A couple years back, Cheri and I had the opportunity to take a short sailing trip aboard the tall ship Lady Washington. During this 8 hour trip from Richmond to Vancouver, we had an opportunity to glimpse into the past and see what life was like on board a trading vessel in the late 1700′s. There is just something about being on a large wooden ship like this that leaves one in awe. The creaking of the rigging, the pulley blocks banging, the sound of the sails flapping in the wind, all come together in a very harmonious symphony that enhances the feel of moving through the water by the force of wind alone. It was my first introduction to both sailing and tall ships, and I felt nothing but love! That trip has really shaped and inspired me as an artist and I’m so glad that I finally had the opportunity to capture her in paint.
According to Wikipedia the history of the original Lady Washington is very impressive:
The original Lady Washington, or more commonly, Washington, was a 90-ton sloop. Her early history is still in question. As part of the Columbia Expedition, she left Boston Harbor on October 1, 1787. She sailed around Cape Horn and participated in the Maritime Fur Trade with the coastal Native Americans in the Pacific Northwest and in tea and porcelain across the Pacific in China. She was the first American-flagged vessel to round Cape Horn. She was the first recorded vessel to make landfall on the Oregon coast near Tillamook, Oregon. John Meares claimed that she was the first non-native vessel to circumnavigate Vancouver Island.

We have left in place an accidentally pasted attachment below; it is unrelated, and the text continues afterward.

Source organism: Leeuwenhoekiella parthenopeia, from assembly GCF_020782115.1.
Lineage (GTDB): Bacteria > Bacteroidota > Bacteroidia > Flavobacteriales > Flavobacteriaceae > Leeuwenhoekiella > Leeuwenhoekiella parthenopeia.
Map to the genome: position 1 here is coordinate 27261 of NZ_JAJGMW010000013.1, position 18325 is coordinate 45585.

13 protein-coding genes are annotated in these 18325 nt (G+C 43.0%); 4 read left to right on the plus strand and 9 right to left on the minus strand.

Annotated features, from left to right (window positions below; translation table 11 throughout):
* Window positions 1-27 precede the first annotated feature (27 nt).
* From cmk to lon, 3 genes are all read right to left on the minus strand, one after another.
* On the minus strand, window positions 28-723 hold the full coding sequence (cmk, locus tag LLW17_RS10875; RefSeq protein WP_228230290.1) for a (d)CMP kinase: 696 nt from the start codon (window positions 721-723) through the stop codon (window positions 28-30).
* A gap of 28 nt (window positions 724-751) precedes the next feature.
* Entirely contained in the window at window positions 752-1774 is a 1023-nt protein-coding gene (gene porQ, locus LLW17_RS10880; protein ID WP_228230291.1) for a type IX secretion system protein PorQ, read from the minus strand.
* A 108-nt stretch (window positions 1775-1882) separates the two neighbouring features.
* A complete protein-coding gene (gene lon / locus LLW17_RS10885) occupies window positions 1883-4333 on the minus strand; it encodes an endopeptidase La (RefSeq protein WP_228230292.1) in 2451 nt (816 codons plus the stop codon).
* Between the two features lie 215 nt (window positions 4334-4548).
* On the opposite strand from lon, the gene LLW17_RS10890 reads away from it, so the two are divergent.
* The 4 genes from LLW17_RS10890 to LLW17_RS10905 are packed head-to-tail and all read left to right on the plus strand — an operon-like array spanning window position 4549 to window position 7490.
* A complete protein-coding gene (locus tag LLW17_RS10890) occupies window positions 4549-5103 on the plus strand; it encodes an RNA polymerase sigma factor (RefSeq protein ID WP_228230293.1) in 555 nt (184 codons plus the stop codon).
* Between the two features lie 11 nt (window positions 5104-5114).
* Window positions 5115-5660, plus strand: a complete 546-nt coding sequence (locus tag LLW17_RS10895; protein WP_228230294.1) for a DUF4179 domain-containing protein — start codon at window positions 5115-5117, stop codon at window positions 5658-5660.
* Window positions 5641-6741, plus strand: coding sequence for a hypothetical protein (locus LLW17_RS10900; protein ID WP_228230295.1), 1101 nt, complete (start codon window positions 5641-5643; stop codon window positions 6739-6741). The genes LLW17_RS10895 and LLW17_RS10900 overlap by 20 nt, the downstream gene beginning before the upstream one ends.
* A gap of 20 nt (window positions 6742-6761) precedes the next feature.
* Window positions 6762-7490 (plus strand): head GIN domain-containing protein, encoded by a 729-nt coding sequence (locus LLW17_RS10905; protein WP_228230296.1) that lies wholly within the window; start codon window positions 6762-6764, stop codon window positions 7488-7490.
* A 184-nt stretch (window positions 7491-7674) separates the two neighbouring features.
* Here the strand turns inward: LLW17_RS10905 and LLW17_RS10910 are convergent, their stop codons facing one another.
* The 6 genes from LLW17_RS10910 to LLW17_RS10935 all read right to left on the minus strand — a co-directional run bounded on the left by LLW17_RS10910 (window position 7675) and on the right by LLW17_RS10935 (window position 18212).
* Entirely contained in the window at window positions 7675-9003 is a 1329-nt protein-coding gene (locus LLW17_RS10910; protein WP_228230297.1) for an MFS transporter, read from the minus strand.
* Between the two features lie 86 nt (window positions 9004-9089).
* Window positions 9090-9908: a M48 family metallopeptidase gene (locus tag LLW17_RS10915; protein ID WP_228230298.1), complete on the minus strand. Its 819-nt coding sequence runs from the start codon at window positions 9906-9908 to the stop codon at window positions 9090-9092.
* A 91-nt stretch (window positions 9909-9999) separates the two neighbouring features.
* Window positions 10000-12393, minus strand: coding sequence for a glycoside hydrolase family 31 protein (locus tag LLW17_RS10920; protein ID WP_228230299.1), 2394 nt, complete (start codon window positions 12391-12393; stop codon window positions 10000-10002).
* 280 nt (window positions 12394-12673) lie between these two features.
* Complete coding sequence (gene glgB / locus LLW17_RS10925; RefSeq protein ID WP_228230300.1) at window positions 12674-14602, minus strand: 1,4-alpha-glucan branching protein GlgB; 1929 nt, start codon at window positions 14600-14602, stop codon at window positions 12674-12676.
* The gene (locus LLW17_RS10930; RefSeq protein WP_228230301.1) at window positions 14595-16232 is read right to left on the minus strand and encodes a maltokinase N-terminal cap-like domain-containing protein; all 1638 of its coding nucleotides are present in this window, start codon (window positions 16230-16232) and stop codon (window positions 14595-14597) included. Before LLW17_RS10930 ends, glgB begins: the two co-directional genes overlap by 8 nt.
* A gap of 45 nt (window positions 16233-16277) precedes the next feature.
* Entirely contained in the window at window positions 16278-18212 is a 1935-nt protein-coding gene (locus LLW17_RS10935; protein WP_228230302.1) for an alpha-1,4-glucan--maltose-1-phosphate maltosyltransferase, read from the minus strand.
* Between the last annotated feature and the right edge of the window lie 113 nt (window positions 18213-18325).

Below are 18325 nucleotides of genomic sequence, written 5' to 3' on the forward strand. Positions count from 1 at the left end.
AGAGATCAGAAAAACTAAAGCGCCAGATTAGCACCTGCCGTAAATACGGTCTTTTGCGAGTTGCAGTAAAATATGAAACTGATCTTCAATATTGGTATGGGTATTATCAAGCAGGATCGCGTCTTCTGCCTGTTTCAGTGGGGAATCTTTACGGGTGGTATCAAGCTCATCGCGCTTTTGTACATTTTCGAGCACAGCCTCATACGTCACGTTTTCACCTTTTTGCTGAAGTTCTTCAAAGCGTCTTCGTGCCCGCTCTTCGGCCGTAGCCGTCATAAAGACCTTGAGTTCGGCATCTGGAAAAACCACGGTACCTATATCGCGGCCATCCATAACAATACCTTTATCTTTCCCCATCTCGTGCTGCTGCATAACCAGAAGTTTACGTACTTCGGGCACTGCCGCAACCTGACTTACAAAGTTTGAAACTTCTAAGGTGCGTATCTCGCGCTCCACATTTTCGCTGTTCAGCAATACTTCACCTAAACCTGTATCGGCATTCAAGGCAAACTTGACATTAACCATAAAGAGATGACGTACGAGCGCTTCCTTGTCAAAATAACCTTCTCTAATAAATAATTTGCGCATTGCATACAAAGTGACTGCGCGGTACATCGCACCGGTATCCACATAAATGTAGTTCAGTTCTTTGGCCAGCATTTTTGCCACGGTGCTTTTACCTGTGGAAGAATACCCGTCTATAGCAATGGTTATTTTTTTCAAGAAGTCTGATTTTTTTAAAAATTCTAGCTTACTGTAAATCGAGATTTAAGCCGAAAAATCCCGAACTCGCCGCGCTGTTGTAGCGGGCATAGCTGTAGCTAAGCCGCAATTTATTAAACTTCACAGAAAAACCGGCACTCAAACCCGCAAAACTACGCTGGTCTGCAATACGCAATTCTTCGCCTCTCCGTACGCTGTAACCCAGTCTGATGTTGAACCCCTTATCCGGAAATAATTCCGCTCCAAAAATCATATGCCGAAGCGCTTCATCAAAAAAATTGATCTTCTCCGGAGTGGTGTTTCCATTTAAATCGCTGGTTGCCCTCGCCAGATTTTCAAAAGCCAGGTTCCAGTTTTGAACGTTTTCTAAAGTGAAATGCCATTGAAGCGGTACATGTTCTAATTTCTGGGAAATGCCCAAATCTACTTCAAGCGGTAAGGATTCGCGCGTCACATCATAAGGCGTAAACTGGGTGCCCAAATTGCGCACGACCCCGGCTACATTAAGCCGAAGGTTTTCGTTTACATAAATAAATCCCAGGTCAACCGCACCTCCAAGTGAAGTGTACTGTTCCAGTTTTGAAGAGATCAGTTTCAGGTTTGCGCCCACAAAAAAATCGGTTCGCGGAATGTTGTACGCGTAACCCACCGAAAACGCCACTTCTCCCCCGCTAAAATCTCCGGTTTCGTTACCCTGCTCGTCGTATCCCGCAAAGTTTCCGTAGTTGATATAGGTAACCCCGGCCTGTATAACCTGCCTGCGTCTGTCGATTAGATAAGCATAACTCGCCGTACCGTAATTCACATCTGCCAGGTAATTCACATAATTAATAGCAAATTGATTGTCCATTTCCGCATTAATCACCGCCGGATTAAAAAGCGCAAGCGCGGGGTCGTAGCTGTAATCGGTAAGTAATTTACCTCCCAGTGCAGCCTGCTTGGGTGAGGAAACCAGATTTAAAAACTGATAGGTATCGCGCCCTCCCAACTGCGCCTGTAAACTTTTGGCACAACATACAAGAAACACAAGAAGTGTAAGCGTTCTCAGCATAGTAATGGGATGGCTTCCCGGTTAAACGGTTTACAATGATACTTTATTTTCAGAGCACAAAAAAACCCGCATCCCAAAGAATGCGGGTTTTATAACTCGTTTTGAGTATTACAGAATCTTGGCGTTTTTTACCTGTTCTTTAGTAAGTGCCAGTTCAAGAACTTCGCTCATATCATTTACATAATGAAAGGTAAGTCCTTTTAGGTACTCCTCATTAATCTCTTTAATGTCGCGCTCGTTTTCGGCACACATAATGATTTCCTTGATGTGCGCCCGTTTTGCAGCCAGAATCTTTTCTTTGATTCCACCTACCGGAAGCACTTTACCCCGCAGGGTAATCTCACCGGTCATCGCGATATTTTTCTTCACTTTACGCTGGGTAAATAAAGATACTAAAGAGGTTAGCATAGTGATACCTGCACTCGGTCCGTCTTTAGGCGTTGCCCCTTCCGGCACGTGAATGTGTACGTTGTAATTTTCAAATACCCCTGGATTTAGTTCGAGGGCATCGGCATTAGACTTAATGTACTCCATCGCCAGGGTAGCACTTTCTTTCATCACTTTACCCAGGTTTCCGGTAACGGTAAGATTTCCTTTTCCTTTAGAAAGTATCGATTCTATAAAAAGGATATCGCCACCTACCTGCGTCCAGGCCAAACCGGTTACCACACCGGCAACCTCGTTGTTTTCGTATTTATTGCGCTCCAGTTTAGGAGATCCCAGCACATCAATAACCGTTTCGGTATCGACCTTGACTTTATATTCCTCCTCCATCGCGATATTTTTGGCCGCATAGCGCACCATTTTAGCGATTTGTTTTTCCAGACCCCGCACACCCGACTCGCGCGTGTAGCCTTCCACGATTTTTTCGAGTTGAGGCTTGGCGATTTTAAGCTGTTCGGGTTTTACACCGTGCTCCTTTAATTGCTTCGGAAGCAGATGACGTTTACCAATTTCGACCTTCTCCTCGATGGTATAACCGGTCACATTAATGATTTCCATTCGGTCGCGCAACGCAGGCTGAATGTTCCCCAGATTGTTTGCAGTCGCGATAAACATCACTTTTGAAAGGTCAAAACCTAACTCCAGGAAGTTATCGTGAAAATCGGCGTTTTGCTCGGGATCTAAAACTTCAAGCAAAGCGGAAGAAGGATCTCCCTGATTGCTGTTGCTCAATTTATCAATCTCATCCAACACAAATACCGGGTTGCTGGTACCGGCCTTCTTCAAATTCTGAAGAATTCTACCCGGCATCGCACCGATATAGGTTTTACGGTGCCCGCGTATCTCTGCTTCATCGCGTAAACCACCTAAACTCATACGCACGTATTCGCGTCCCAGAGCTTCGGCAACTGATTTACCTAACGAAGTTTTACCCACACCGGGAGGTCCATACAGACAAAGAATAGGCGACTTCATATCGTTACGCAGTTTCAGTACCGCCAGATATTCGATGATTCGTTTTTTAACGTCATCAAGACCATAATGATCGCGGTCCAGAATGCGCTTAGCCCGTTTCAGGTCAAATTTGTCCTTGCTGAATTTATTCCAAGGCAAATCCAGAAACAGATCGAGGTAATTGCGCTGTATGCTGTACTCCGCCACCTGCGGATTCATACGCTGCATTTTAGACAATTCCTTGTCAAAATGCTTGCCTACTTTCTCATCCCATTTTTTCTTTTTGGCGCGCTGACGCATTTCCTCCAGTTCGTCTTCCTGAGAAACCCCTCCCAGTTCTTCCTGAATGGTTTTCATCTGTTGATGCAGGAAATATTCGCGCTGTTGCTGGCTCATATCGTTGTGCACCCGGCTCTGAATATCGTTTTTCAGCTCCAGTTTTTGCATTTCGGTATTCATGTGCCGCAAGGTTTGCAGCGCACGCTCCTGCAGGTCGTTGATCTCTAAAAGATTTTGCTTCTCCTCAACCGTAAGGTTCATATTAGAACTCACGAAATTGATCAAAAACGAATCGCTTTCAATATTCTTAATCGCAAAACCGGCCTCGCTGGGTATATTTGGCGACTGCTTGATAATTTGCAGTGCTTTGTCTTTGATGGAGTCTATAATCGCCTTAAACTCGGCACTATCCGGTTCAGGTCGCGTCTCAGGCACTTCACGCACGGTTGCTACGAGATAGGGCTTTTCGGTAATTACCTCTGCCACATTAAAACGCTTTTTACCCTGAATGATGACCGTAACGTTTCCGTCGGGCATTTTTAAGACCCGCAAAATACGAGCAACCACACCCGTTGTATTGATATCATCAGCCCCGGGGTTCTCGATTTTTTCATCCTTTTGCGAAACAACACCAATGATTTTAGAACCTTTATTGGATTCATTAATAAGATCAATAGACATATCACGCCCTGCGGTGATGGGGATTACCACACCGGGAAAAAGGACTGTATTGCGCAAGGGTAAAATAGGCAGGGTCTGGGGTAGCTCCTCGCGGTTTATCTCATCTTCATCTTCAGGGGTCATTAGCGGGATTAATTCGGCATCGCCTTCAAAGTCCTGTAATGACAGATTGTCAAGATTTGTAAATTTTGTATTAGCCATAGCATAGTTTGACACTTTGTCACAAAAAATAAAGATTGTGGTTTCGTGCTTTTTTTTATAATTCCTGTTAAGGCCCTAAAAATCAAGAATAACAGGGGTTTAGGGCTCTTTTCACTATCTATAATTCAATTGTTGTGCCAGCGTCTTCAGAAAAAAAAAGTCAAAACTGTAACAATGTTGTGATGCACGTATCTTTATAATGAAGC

Named in honor of Martha Washington, she was captained by Robert Gray, and later by John Kendrick, former captain of her larger sailing partner, the Columbia Rediviva and commander of the expedition. At the end of the first trading season Kendrick ordered Gray to sail Columbia to China while Kendrick took command of Washington. Under the command of Kendrick, she was refitted in Macau as a brigantine.
The Washington became the first American vessel to reach Japanin an unsuccessful attempt to move some unsold pelts. Washington remained in the Pacific trade and eventually foundered in the Philippines in 1797. She was lost at the mouth of the Mestizo River, near Vigan, NW Luzon in July 1797.
For this painting, I wanted to capture the Lady Washington as she may have been found along the Oregon coast on one of her trips. The configuration of her sails being blown back into her masts and rigging are what really drew me to this particular composition. The shadows and effects created by this are very interesting and it is not a scene often captured in Marine paintings. In my mind this painting depicts the early morning and she is just getting set to get underway. The lone man in the boat is staged to balance out the composition while creating a point of interest that the viewer is left to create a narrative around. The softness of the background cliffs and hills really set this painting up for the ship and all her rigging to stand out beautifully against. This painting was an absolute joy to paint!
This painting is currently available and can be seen by appointment. For more information, or to arrange a viewing at your convenience, feel free to contact us at firstname.lastname@example.org or by phone at 778 388-8394. Thank you for your continued interest and support in my artwork!
‘Shore Leave’ 28″x34″ acrylic on fine art board.